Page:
BEATLES RECORD GERMAN LYRIC SONGS IN FRANCE
AS BEATLEMANIA GAINS MOMENTUM IN AMERICA
The Beatles spent the week of January 27, 1964, continuing with their three-week engagement at the Olympia Theatre in Paris, France. The bill included the popular French female vocalist Sylvie Vartan and American folk singer/guitarist Trini Lopez, who burst upon the scene six months earlier with his worldwide hit If I Had A Hammer, as well as acrobats and jugglers. During this week the Beatles played two shows each day. Their set included From Me To You, Roll Over Beethoven, She Loves You, This Boy, Boys, I Want To Hold Your Hand, Twist And Shout and Long Tall Sally.
During their stay in Paris, the Beatles spent time on January 29, 1964, recording German-lyric versions of I Want To Hold Your Hand and She Loves You at EMI Pathe Marconi Studios. The recordings were made at the request of the production manager for EMI’s West German branch, Electrola. A single containing Komm, Gib Mir Deine Hand and Sie Liebt Dich was released in Germany on March 5, 1964. The German lyrics were written by Camillo Jean Nicolas Felgen, who wrote under various names, so the writer credits for the songs falsely give the impression that the songs were co-written by different pairs of German lyricists.
Komm, Gib Mir Deine Hand, credited to Lennon-McCartney-Nicolas-Hellmer, is not a direct translation of the Beatles song, but rather German words that fit the music which express similar sentiments. Translating back from German to English shows how different the lyrics actually are. The title translates as “Come, give me your hand.” The first verse opens with “Oh come, come to me, you drive me out of my mind.” You get the idea. Sie Liebt Dich, credited to Lennon-McCartney-Nicolas-Montague, is similar in its lyrical treatment, but at least the title matches up. The end of the chorus changes from “With a love like that, you know you should be glad” to “For with you alone, can she only be happy.”
On the morning of the scheduled session, the Beatles failed to show up and had their road manager tell a furious George Martin that they had decided not to go to the studio. Martin took a taxi to their hotel and demanded they get dressed and get to the studio. The session went so well that the group had time to record an additional song, this one in English.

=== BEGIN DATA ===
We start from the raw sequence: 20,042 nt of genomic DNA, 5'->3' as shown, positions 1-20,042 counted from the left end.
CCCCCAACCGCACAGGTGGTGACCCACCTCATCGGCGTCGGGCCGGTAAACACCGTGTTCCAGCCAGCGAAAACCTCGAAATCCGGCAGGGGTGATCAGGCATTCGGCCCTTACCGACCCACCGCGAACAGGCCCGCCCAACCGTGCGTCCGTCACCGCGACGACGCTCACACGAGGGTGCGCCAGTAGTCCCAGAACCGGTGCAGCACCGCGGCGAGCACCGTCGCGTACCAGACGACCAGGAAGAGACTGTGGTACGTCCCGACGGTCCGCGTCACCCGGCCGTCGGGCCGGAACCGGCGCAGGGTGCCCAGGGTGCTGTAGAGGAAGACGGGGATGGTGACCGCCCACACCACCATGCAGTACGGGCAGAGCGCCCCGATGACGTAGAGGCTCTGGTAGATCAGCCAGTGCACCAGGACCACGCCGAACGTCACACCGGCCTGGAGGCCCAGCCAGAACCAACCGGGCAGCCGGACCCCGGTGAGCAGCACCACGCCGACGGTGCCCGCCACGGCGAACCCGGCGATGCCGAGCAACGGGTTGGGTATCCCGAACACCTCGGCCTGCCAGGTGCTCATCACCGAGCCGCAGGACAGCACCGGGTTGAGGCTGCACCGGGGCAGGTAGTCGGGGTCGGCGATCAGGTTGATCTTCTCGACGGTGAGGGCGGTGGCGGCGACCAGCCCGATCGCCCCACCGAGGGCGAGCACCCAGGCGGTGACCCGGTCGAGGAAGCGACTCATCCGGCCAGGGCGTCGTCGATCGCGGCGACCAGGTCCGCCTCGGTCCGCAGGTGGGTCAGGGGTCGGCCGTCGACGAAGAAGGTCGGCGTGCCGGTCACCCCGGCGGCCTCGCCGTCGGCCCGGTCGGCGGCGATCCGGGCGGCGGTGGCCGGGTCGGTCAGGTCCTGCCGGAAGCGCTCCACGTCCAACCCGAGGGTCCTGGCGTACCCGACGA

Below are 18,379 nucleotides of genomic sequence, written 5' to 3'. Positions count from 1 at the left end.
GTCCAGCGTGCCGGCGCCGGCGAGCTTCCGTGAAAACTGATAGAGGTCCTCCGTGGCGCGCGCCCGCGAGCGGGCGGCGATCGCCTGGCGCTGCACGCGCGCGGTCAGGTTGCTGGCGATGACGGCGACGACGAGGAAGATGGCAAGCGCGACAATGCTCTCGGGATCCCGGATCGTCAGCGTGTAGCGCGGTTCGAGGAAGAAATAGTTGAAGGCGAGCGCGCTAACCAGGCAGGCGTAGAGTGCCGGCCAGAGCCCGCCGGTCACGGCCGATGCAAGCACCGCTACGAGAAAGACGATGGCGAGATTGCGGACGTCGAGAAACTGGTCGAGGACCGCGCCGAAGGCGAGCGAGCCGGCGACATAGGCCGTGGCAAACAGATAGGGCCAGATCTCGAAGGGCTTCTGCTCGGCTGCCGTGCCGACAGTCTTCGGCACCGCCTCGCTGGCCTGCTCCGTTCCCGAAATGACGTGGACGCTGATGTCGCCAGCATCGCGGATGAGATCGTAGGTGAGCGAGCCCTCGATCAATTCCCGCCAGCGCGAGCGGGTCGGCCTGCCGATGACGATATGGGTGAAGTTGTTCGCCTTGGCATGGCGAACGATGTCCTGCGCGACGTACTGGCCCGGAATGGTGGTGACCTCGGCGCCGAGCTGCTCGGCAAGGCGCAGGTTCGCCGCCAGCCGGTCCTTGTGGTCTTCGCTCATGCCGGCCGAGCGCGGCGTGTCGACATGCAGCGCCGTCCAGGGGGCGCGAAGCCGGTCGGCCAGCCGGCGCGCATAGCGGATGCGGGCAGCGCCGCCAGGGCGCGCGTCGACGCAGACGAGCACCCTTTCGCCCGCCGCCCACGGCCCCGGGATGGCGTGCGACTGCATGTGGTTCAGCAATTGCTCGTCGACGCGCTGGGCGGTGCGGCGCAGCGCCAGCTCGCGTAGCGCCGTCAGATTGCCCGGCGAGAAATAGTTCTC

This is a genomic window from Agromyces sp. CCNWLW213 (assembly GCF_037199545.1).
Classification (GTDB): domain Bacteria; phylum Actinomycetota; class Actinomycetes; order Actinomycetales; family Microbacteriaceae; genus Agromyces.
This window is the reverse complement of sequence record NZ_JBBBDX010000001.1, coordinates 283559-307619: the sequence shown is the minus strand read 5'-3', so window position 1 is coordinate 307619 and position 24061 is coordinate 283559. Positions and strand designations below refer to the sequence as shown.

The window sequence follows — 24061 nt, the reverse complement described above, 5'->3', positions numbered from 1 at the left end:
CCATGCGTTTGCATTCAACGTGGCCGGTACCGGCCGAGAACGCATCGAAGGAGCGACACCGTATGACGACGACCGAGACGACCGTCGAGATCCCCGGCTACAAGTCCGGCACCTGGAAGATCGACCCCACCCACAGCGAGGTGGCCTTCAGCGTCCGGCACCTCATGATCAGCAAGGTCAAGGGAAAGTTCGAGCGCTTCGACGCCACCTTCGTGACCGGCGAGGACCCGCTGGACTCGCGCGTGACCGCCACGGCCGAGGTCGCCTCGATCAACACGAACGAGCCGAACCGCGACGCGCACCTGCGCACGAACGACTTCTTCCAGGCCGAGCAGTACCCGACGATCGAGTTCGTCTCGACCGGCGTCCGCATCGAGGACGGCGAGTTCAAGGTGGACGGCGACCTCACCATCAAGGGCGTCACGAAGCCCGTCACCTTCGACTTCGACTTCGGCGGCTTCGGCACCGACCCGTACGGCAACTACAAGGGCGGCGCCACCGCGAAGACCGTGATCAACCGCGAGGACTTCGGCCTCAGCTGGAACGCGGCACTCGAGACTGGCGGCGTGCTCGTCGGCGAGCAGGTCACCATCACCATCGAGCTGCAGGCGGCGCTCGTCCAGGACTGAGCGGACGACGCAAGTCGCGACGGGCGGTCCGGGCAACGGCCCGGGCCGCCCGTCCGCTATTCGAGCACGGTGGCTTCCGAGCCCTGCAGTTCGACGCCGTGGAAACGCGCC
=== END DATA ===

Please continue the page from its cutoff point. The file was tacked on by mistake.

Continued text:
Meanwhile, over in America, the Beatles were getting saturation air play with not only I Want To Hold Your Hand and She Loves You (the two songs they had redone with German lyrics), but also with Please Please Me. Some radio stations were even playing songs from the albums Introducing The Beatles and Meet The Beatles! The singles and albums were selling at record rates (pun intended). She Loves You and Please Please Me were chasing after I Want To Hold Your Hand, which sat at the top of all the national charts and most of the charts published by local radio stations across America. Both albums were also beginning their vault to the top two positions on the charts.
By this time word had spread throughout the land. The Beatles are Coming! The Beatle Are Coming!
This week’s questions cover the Beatles German-lyric single.
- What was the first Beatles German-lyric song released in America?
- By what record company and in what format was first German lyric Beatles song released?
- By what record company and in what format was the second German lyric Beatles song released?
[expand REVEAL THE ANSWERS]
1. Sie Liebt Dich was the first Beatles German-lyric song released in America.
2. Sie Liebt Dich was issued by Swan Records on a 45-RPM single paired with I’ll Get You, which was the B-side of the label’s She Love You single. The label credited the song to “DIE BEATLES.” The disc was issued on or about May 21, 1964. When Capitol sued, Swan agreed to stop manufacturing and distributing the single.
3. Komm, Gib Mir Deine Hand was issued by Capitol Records in the LP format on the Something New album, which was released on July 20, 1964.